S.T.A.R. Foundation provides the following youth services within Metro Detroit and Greater Los Angeles areas:


All children have the potential to succeed in life and contribute to society. However, not all children get the support they need to thrive. We provide mentoring to female youth between the ages of 12 – 18 within the public and charter school systems. During the mentoring sessions, topics such as: respect, education, sex education (self-respect), career choices, personal issues, community issues, etc., are discussed.

Beginning fall 2013, an anti-bullying / positive social media message campaign and initiative was incorporated within our mentoring program.  Click here to read our blog post regarding the seriousness of bullying and the affect it has on our youth.

Consider the many benefits mentoring offers, including:

  • Improving self-esteem
  • Keeping young people in school
  • Helping improve academic skills
  • Leading young people to resources they might not find on their own
  • Providing support for new behaviors, attitudes and ambitions
  • Increasing young people’s ability to seek and keep jobs
  • Enhancing parenting skills

Research supports these positive benefits in mentoring relationships; A Procter & Gamble study showed that of 133 Cincinnati students with mentors:

  • All stayed in school, and their average attendance improved.
  • Grade point averages were almost half a unit higher.
  • Seniors were almost three times more likely to go to college.
  • More trusting of parents or guardians and less likely to lie to them.

Of 400 high school students with mentors who participated in a Louis Harris poll:

  • 73 percent said mentors helped them raise their goals and expectations.
  • 87 percent went to college or planned to attend college within a year of graduation.
  • 59 percent improved their grades.
  • 87 percent said they felt some benefit from their mentoring relationship.

A Terry Williams and William Kornblum study of 900 children concluded that having an adult mentor was the most significant factor in keeping teenagers off the streets. Researchers from Columbia University and the University of Massachusetts found that young people who overcome poverty to reach college often share a common bond: a mentor or several mentors.


Abstinence first, Be faithful and Correct and Consistent Condom Use, in that order — are effective strategies to protect against sexually transmitted infections and unwanted pregnancies. The sex education program promotes sexual abstinence and mutual fidelity with a non-infected partner as the only 100% effective methods. It is important to emphasize, however, that abstinence means consistent abstinence, not occasional abstinence, and that mutual fidelity only works if both partners are faithful and uninfected.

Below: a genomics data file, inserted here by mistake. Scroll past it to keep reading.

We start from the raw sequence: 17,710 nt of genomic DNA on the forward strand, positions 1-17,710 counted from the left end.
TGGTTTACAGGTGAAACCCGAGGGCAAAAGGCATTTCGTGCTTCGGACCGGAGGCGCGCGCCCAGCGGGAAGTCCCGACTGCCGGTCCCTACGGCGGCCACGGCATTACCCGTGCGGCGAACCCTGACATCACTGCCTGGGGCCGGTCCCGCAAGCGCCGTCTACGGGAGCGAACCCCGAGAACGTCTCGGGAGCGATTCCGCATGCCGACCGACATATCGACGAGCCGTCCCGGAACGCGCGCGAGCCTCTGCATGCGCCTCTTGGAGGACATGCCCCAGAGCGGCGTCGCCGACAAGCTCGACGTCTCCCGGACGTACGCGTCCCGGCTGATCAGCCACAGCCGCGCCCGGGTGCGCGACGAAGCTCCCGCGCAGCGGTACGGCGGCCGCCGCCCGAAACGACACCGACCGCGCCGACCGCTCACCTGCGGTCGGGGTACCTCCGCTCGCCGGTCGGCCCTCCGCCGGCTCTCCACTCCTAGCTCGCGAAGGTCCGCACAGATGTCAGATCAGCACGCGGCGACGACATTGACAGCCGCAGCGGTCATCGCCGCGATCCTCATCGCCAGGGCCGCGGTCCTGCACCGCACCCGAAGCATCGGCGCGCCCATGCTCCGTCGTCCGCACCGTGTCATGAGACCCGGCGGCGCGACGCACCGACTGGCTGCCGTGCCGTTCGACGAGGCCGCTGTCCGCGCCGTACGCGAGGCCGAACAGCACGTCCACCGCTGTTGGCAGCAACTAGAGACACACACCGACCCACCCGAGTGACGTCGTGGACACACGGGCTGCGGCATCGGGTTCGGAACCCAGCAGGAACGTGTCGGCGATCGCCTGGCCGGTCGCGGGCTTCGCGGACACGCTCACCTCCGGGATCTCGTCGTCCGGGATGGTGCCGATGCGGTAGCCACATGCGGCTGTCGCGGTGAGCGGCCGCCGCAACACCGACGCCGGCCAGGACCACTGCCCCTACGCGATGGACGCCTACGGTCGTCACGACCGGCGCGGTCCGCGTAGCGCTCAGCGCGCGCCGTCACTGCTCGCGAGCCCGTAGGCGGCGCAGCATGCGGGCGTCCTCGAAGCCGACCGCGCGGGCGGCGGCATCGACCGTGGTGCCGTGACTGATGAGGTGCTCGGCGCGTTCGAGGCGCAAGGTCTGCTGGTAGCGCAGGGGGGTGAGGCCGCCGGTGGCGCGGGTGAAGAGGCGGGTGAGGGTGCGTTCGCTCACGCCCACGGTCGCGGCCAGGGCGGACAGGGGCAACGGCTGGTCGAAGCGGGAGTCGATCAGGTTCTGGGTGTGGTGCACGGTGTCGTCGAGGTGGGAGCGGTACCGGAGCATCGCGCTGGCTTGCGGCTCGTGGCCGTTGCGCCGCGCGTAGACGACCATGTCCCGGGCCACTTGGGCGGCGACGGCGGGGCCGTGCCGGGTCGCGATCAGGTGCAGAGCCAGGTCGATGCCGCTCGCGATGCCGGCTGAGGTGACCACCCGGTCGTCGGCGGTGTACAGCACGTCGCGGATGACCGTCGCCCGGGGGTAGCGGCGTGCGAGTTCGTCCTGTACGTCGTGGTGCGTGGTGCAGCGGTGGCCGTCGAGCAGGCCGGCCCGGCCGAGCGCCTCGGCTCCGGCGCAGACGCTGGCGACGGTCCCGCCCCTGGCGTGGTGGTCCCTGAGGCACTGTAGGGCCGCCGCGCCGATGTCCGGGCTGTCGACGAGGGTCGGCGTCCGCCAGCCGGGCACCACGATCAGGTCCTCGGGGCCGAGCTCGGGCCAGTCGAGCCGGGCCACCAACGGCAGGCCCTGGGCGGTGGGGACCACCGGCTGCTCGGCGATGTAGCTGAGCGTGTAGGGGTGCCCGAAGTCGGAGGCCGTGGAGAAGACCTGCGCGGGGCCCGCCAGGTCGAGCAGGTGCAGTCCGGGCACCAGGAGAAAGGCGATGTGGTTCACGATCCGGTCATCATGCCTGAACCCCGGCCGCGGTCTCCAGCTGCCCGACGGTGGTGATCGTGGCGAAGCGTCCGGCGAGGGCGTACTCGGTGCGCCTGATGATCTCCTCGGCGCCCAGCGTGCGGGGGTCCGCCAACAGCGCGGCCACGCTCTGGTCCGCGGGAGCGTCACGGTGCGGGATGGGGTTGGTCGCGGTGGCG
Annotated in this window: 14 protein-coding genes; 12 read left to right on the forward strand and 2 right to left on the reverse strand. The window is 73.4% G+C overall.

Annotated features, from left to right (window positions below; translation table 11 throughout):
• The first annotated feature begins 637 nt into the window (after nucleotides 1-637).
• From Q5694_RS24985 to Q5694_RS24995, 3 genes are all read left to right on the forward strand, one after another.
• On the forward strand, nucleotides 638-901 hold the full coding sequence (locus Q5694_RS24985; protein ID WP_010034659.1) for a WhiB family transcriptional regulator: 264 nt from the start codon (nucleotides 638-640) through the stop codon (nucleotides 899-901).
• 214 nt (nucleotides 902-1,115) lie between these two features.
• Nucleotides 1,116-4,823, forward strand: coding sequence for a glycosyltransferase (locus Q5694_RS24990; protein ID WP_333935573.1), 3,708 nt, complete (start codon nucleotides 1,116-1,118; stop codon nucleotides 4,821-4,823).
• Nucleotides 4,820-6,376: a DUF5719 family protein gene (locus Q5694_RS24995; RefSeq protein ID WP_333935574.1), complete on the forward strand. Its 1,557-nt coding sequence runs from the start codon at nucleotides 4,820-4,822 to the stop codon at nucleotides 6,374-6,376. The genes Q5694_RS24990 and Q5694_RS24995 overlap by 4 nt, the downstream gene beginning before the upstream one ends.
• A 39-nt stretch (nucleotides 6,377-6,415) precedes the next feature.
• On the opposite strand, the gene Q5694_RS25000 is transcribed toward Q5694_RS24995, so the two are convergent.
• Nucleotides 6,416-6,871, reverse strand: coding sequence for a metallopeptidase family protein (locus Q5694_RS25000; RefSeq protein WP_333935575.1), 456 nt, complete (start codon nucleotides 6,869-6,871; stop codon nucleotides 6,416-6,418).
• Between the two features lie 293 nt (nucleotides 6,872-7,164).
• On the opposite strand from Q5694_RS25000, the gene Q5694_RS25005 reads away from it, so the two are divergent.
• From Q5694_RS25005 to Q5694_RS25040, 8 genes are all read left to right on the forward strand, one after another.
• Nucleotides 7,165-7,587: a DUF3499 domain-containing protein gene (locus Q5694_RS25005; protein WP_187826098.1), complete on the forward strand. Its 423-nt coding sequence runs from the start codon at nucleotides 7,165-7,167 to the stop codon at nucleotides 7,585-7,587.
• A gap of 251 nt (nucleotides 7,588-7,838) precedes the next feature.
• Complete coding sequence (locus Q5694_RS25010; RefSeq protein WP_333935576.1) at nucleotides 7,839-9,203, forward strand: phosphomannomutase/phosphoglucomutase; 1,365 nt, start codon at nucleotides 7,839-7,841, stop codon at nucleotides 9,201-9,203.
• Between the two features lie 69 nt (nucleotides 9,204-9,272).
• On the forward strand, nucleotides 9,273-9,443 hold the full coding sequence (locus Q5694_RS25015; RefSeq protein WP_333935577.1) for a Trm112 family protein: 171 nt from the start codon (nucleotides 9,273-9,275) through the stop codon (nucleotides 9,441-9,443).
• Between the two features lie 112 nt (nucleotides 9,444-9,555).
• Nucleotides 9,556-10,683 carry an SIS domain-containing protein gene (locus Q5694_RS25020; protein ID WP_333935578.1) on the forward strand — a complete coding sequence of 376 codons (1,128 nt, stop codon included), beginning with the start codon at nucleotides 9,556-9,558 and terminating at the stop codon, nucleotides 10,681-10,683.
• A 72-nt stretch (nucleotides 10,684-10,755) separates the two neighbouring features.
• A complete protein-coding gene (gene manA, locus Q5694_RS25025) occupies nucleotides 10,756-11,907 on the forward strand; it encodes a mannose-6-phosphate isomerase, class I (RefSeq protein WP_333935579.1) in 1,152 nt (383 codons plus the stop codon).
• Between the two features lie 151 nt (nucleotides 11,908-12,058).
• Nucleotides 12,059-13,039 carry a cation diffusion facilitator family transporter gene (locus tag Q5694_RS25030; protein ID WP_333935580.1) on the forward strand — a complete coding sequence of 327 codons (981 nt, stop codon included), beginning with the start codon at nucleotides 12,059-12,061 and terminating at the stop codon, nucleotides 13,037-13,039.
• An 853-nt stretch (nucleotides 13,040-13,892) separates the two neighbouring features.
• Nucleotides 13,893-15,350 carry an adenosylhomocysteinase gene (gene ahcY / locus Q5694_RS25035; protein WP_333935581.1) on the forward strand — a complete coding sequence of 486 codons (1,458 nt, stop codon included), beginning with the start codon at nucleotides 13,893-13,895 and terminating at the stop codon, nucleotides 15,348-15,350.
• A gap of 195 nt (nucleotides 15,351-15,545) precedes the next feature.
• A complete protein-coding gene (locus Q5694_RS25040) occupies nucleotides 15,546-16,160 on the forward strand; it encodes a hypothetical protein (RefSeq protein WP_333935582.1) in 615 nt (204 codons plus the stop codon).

Some spouses practice mutual fidelity, but their partner does not. In this context, mutual fidelity is not effective. We live in an imperfect world in which some people, for many reasons, do not practice abstinence or mutual fidelity. These people, if they are sexually active, must use condoms to protect themselves. Condoms, like seat belts, are not 100% effective, but they have been proven beyond any doubt to be highly effective when used consistently and correctly.  Most problems with condoms are the result of inconsistent and incorrect use.

Education and communication campaigns are based on the belief that young adults and other vulnerable target groups deserve to have all the facts so that they can make informed decisions regarding their reproductive health.


Fine Arts & Entertainment has always been a unifying force, a universal language that connects people, culture and ideas. For the 13 million “at-risk” young people in this country, connecting with a mentor, some through fine arts/entertainment, may mean the difference between a tough life on the streets and a successful future.

Many fine arts/entertainment industry professionals understand the powerful impact of a mentor, and have themselves been mentored sometime during their formative and/or professional years. But, a lot of kids and would-be professionals don’t have adults in their lives who can provide the guidance to help them achieve success professionally or in life. These are the young people who are “at risk” and desperately need a mentor for guidance in developing positive life strategies. The unique communication that fine arts/entertainment affords makes it possible to overcome barriers of class and culture, providing both mentor and mentored with a rewarding experience.


Annually, we offer youth an opportunity to work within various areas of the fine arts/entertainment industry.  Students are offered a paid internship on behalf of the Foundation and the opportunity and experience to work with:

  • Record companies
  • Television stations
  • News/broadcasting stations
  • Sport organizations (NFL, WNBA, NBL, etc.)
  • Production companies
  • Dance studios
  • Theater companies
  • Entertainment management companies
  • Public relations and marketing firms

Internship placement is offered to female youth between the ages of 16 to 20 whom have demonstrated self-respect, leadership within their community, above average scholastic achievement and a high level of maturity.  Students must have two letters of recommendation to be considered (school administrator (Counselor or Principal) or teacher).